In this part of the Perl Tutorial we are going to learn about array references.

There are two main uses of array references. One is to make it easy to pass more than one arrays to a subroutine, the other is to build arrays of arrays or other multi-dimensional data structures.

Creating a reference to a Perl array

If we have an array called @names, we can create a reference to the array using a back-slash \ in-front of the variable: my $names_ref = \@names;.

We use the _ref extension so it will stand out for us that we expect to have a reference in that scalar. This is not a requirement and Perl does not care, but it might be useful while learning about them.

If we now call print $names_ref; we'll see the following:


That is the address of the @names array in memory with the clear notion that it is the location of an ARRAY.

The only thing you can do with an array reference, is to get back the original array.

(If you are a C programmer, don't even think about pointer arithmetic. You can't do that in Perl.)

Basically, if you see such value printed somewhere, you know that the code is accessing a reference to an array and that you should probably change the code to access the content of that array.

Dereferencing an array

If you have a reference to an array and if you would like to access the content of the array you need to dereference the array reference. It is done by placing the @ symbol (the sigil representing arrays) in-front of the reference.

This can be written either wrapped in curly braces: @{$names_ref} or without the curly braces: @$names_ref.

You could also put spaces around the name and write: @{ $names_ref }. This usually makes things nicer, and more readable.

You can then use this construct to access the array. For example: print "@{ $names_ref }";

A full script might look like this:

#!/usr/bin/env perl
use strict;
use warnings;

my @names = qw(Foo Bar Baz);

my $names_ref  = \@names;
print "$names_ref\n";         # ARRAY(0x703dcf2)

print "@$names_ref\n";        # Foo Bar Baz
print "@{ $names_ref }\n";    # Foo Bar Baz

Individual elements

If we have a reference to an array we can also easily access the individual elements.

If we have the array @names we access the first element using $names[0]. That is, we replace the @-sign with a $-sign and put the index in square brackets after the name.

With references we do the same. If we have the array reference $names_ref then the original array is represented by @{$names_ref}. Replace the @ by the $ and put the index after the thing in square brackets. ${$names_ref}[0] or $$names_ref[0] if you like the brace less style.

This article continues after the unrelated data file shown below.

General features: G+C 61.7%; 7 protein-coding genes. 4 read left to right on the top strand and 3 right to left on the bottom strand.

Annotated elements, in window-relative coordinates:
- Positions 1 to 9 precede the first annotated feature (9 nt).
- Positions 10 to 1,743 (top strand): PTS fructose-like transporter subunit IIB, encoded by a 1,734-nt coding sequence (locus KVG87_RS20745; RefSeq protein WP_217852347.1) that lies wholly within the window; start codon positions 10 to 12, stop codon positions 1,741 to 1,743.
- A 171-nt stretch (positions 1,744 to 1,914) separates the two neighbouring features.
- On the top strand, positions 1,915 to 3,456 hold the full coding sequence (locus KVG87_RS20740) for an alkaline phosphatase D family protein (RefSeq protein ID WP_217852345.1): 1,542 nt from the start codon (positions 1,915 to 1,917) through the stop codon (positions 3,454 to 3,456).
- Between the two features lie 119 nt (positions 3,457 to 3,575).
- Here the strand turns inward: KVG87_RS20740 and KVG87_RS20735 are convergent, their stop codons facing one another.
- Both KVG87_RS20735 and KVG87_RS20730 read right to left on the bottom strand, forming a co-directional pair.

Unfortunately both of these are a bit hard to read, but luckily Perl provides another, much clearer syntax for this: $names_ref->[0]. In this code, on one hand we eliminated the double $ signs and on the other hand we represent the dereferencing by a simple arrow.

That's about it learning the basics of array references in Perl.

Array references cheat sheet

Given an array @names and an array reference called $names_ref that was created using my $names_ref = \@names; the following table shows how can we access the whole array, individual elements of an array and the length of an array in its normal array representation and the corresponding array reference representation:

                    Array                Array Reference
Whole array:        @names               @{ $names_ref }
Element of array:   $names[0]            ${ $names_ref }[0]
Size of array:      scalar @names        scalar @$names_ref
Largest index:      $#names              $#$names_ref

But you really don't want to use $#$names_ref among people....

Data::Dumper for debugging

When you have an array or an array reference, the best way to visualize it during a debug-by-print session is by using one of the data dumper modules, for example the built-in Data::Dumper module.

use strict;
use warnings;
use Data::Dumper;

my @names = ('foo', 'bar', "moo\nand\nmoose");

print Dumper \@names;

And the output is:

$VAR1 = [

This clearly shows the individual elements even if some of the elements have spaces or newlines embedded in them.

Exactly the same could be done if we already had an array reference in our hand:

use strict;
use warnings;
use Data::Dumper;

my @names = ('foo', 'bar', "moo\nand\nmoose");
my $names_ref = \@names;

print Dumper $names_ref;

Passing two arrays to a function

If you want to write a function that gets two or more arrays you have to use references. Let's say you'd like to write a function that adds the elements of two arrays, pair-wise.

If you call add(@first, @second), on the receiving end the two arrays will be flattened together into @_ and you won't be able to tell them apart.

Better to pass two reference like this: add(\@first, \@second) and then de-reference them inside the function:

sub add {
     my ($first_ref, $second_ref) = @_;